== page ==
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Dealing With People Who Avoid Restrictions

Whenever restrictions are imposed on people, stopping them from carrying out certain activities, or trying to restrict their access to information, there will always be a portion of the population that goes out of their way to avoid and defeat these mechanisms in order to access what is being blocked.

Sometimes this is done out of necessity, and in these cases the restrictive blocks really are a hindrance to carrying out their work or other activities that they have a need to do so.

Other times it is being done out of ignorance of the new, accepted procedures. People are happy with their old ways and will work a little bit harder at placing themselves in a position where they can still do what they used to.

The most risky cases are where it is done out of malicious intent, done only to prove that they can defeat the system or out of fear that the newer restrictions aren't as useful as they could be and the users fear approaching the network administrators and state their case effectively.

Corporate network administrators face problems like this on a daily basis, encountering users who fall into each group who are running head first into the restrictions on approved applications, approved websites, blocked websites, and approved email usage. The wrong thing to do is to tighten the restrictions further, as it will drive some of the casual by-passers into the camp of the willful by-passers and will do nothing to dissuade the already willful by-passers. The number of casual by-passers and those who need to bypass the blocks who give up as a result are going to be outnumbered by those who now intentionally bypass restrictions.

Some workplaces choose to punish those working around the restrictions, irrespective of the actual reason for doing so, and this can lead to resentment and distrust between the frustrated users and the network gatekeepers.

There are cases in other domains that mirror what goes on with network restrictions. With the increased concern about the spread of H1N1 influenza, some countries are using body heat scanners at points of entry to scan for passengers who might be running a fever as an early indication of possible influenza infection. On the surface it sounds like a reasonable step to take and can help rapidly sort incoming individuals into categories where it might be worth taking a closer look at their condition to confirm the presence or lack of H1N1 infection.

As this is a potential barrier to entry to a country, it is a restriction that is causing people to seek a way around it. Vietnam recently reported that some incoming passengers were using fever reducers that resulted in them passing the body heat scan despite actually being infected with H1N1.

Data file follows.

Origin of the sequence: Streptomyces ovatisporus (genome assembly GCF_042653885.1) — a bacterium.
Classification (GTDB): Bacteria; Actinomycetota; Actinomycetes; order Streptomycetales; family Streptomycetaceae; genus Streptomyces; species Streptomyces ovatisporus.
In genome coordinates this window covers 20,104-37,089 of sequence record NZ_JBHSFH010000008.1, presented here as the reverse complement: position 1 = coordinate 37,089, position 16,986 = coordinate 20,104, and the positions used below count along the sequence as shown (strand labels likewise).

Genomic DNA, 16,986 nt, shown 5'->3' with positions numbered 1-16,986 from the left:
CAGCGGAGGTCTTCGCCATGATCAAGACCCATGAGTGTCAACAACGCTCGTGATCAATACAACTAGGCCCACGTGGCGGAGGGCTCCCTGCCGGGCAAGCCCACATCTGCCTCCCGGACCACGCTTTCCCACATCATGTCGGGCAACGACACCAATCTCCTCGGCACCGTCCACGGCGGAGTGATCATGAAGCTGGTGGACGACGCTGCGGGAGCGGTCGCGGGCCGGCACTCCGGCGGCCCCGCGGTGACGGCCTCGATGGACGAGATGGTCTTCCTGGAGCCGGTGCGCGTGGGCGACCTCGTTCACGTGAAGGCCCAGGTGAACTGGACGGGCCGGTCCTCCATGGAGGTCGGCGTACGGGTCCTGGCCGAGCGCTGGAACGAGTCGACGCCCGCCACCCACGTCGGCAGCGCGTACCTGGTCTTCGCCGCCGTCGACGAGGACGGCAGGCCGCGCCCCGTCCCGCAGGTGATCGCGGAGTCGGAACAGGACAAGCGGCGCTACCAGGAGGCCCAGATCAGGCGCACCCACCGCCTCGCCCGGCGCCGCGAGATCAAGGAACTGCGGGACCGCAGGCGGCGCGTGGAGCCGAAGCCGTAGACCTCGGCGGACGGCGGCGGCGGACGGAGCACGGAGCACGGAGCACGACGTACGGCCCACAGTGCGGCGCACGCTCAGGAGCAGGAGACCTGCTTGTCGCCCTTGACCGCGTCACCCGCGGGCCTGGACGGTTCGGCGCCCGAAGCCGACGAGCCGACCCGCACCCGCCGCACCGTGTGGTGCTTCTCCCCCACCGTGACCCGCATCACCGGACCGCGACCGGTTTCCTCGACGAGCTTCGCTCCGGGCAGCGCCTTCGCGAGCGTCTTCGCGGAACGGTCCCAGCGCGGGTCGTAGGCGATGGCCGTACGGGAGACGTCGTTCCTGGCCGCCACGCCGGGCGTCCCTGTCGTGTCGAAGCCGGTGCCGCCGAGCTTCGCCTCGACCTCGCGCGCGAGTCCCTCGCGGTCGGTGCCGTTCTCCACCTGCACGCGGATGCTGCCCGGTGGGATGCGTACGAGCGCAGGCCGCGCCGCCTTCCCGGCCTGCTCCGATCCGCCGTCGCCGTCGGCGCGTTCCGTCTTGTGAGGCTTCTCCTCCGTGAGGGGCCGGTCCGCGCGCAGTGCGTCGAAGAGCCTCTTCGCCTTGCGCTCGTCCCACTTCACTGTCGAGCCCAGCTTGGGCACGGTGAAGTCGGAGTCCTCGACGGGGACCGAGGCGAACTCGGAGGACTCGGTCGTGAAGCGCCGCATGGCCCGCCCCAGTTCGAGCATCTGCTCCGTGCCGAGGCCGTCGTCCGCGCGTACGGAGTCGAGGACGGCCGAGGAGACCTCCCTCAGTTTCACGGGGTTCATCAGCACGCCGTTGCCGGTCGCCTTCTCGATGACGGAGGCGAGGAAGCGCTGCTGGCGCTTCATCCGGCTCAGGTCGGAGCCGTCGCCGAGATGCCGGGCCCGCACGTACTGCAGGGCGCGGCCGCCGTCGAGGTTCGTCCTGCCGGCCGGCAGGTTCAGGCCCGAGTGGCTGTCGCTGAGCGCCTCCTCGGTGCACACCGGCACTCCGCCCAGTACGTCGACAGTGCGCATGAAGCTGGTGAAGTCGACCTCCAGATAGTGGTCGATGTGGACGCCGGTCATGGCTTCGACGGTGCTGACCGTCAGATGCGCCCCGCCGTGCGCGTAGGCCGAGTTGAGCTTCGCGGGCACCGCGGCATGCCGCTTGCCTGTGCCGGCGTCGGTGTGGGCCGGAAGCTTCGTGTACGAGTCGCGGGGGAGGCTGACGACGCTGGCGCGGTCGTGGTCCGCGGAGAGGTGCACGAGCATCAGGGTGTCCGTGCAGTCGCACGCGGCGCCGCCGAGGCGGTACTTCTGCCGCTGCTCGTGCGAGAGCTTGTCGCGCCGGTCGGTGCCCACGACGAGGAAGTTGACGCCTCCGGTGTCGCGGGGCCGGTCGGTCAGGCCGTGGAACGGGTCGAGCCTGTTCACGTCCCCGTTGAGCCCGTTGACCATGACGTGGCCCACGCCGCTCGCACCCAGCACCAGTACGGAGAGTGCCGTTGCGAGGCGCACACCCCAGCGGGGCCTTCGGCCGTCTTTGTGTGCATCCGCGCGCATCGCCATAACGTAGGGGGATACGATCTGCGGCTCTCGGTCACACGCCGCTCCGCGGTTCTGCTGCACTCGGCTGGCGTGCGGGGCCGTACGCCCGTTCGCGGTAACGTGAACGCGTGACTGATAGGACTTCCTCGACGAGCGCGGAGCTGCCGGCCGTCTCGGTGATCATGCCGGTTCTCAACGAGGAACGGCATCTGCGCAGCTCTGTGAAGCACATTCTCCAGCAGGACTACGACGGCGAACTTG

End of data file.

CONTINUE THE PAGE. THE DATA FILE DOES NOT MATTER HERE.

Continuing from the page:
Just like a disaffected user introducing non-approved network hardware or potentially malicious storage devices or software into a corporate system, an ill person avoiding the body temperature scanner is introducing a potential health risk to the wider population (or a security risk to the wider user-base).

How do you handle such cases?

Banning use of relief medication by an affected individual isn't going to work, though this is the path that many network administrators take when dealing with users who have bypassed network restrictions. It just forces people to take steps that are more extreme than really necessary.

You can't always rely upon people to tell you the truth when questioned, especially when the truth might jeopardise the holiday that they have already commenced and have almost reached. The fear of losing out on such an investment of time and money due to something that feels like a cold won't be well received, especially when they are so close to their destination.

Sometimes, that is what has to be done, each case investigated individually and appropriate remedial action taken. Most cases investigated should amount to nothing (though with an excellent first filter this will rise), allowing resources to be dedicated to the cases which are actually significant.

Applying this approach to network security can help ease perceived restrictions for the majority of users while still managing and actioning those cases of significant breach of policy. By demonstrating a well-run and well-managed set of restrictions, it will make users more comfortable to exist within the boundaries set and will make them more comfortable about approaching administrators for the times when the restrictions need to be bypassed.

Not everyone is going to be able to have such a system, but every step towards such a system is going to be of benefit to the end users and administrators alike. Such systems, both network and body temperature scanners, need to be monitored and continually improved upon to demonstrate that they aren't just for show and are actually effective (at least partially) at what they claim to be doing.

22 June 2009

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